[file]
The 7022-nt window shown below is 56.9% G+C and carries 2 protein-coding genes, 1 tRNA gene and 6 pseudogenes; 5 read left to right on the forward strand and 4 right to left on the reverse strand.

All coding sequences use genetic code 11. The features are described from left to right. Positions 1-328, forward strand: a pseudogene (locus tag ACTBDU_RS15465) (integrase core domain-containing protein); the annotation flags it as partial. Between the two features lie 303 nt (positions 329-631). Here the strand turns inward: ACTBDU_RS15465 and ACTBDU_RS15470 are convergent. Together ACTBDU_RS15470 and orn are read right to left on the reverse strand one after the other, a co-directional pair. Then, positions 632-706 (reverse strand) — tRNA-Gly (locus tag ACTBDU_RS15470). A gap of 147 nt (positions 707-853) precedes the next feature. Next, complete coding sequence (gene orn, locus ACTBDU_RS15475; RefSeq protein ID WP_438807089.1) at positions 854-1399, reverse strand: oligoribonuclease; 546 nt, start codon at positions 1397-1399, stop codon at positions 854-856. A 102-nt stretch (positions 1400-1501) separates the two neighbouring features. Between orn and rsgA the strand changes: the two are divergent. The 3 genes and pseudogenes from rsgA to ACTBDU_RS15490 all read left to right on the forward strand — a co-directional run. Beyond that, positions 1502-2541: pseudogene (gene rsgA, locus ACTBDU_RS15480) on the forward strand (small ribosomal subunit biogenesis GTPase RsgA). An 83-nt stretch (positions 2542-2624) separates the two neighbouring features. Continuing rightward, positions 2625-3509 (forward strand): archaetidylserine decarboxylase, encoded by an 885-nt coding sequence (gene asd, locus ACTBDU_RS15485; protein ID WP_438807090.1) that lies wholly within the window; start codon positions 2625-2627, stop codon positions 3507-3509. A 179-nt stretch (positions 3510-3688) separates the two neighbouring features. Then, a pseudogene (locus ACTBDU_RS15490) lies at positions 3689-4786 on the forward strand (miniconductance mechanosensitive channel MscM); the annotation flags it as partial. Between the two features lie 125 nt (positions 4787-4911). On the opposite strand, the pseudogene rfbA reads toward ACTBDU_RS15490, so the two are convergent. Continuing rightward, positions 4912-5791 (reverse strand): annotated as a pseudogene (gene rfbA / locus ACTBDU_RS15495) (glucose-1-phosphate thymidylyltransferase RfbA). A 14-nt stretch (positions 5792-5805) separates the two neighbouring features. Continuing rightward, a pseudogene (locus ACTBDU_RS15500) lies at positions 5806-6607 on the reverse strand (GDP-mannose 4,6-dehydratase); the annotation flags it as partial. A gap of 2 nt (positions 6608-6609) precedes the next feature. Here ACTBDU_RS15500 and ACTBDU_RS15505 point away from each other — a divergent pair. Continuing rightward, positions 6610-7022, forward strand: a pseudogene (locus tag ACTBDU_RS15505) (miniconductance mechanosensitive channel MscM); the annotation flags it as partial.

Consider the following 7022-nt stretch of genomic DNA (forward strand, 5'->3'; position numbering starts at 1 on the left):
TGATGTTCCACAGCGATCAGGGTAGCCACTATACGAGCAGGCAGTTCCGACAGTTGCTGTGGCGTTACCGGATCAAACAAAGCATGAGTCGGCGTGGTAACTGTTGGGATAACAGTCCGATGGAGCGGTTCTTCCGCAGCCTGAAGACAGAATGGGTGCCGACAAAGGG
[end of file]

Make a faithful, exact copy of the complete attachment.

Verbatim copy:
The 7022-nt window shown below is 56.9% G+C and carries 2 protein-coding genes, 1 tRNA gene and 6 pseudogenes; 5 read left to right on the forward strand and 4 right to left on the reverse strand.

All coding sequences use genetic code 11. The features are described from left to right. Positions 1-328, forward strand: a pseudogene (locus tag ACTBDU_RS15465) (integrase core domain-containing protein); the annotation flags it as partial. Between the two features lie 303 nt (positions 329-631). Here the strand turns inward: ACTBDU_RS15465 and ACTBDU_RS15470 are convergent. Together ACTBDU_RS15470 and orn are read right to left on the reverse strand one after the other, a co-directional pair. Then, positions 632-706 (reverse strand) — tRNA-Gly (locus tag ACTBDU_RS15470). A gap of 147 nt (positions 707-853) precedes the next feature. Next, complete coding sequence (gene orn, locus ACTBDU_RS15475; RefSeq protein ID WP_438807089.1) at positions 854-1399, reverse strand: oligoribonuclease; 546 nt, start codon at positions 1397-1399, stop codon at positions 854-856. A 102-nt stretch (positions 1400-1501) separates the two neighbouring features. Between orn and rsgA the strand changes: the two are divergent. The 3 genes and pseudogenes from rsgA to ACTBDU_RS15490 all read left to right on the forward strand — a co-directional run. Beyond that, positions 1502-2541: pseudogene (gene rsgA, locus ACTBDU_RS15480) on the forward strand (small ribosomal subunit biogenesis GTPase RsgA). An 83-nt stretch (positions 2542-2624) separates the two neighbouring features. Continuing rightward, positions 2625-3509 (forward strand): archaetidylserine decarboxylase, encoded by an 885-nt coding sequence (gene asd, locus ACTBDU_RS15485; protein ID WP_438807090.1) that lies wholly within the window; start codon positions 2625-2627, stop codon positions 3507-3509. A 179-nt stretch (positions 3510-3688) separates the two neighbouring features. Then, a pseudogene (locus ACTBDU_RS15490) lies at positions 3689-4786 on the forward strand (miniconductance mechanosensitive channel MscM); the annotation flags it as partial. Between the two features lie 125 nt (positions 4787-4911). On the opposite strand, the pseudogene rfbA reads toward ACTBDU_RS15490, so the two are convergent. Continuing rightward, positions 4912-5791 (reverse strand): annotated as a pseudogene (gene rfbA / locus ACTBDU_RS15495) (glucose-1-phosphate thymidylyltransferase RfbA). A 14-nt stretch (positions 5792-5805) separates the two neighbouring features. Continuing rightward, a pseudogene (locus ACTBDU_RS15500) lies at positions 5806-6607 on the reverse strand (GDP-mannose 4,6-dehydratase); the annotation flags it as partial. A gap of 2 nt (positions 6608-6609) precedes the next feature. Here ACTBDU_RS15500 and ACTBDU_RS15505 point away from each other — a divergent pair. Continuing rightward, positions 6610-7022, forward strand: a pseudogene (locus tag ACTBDU_RS15505) (miniconductance mechanosensitive channel MscM); the annotation flags it as partial.

Consider the following 7022-nt stretch of genomic DNA (forward strand, 5'->3'; position numbering starts at 1 on the left):
TGATGTTCCACAGCGATCAGGGTAGCCACTATACGAGCAGGCAGTTCCGACAGTTGCTGTGGCGTTACCGGATCAAACAAAGCATGAGTCGGCGTGGTAACTGTTGGGATAACAGTCCGATGGAGCGGTTCTTCCGCAGCCTGAAGACAGAATGGGTGCCGACAAAGGG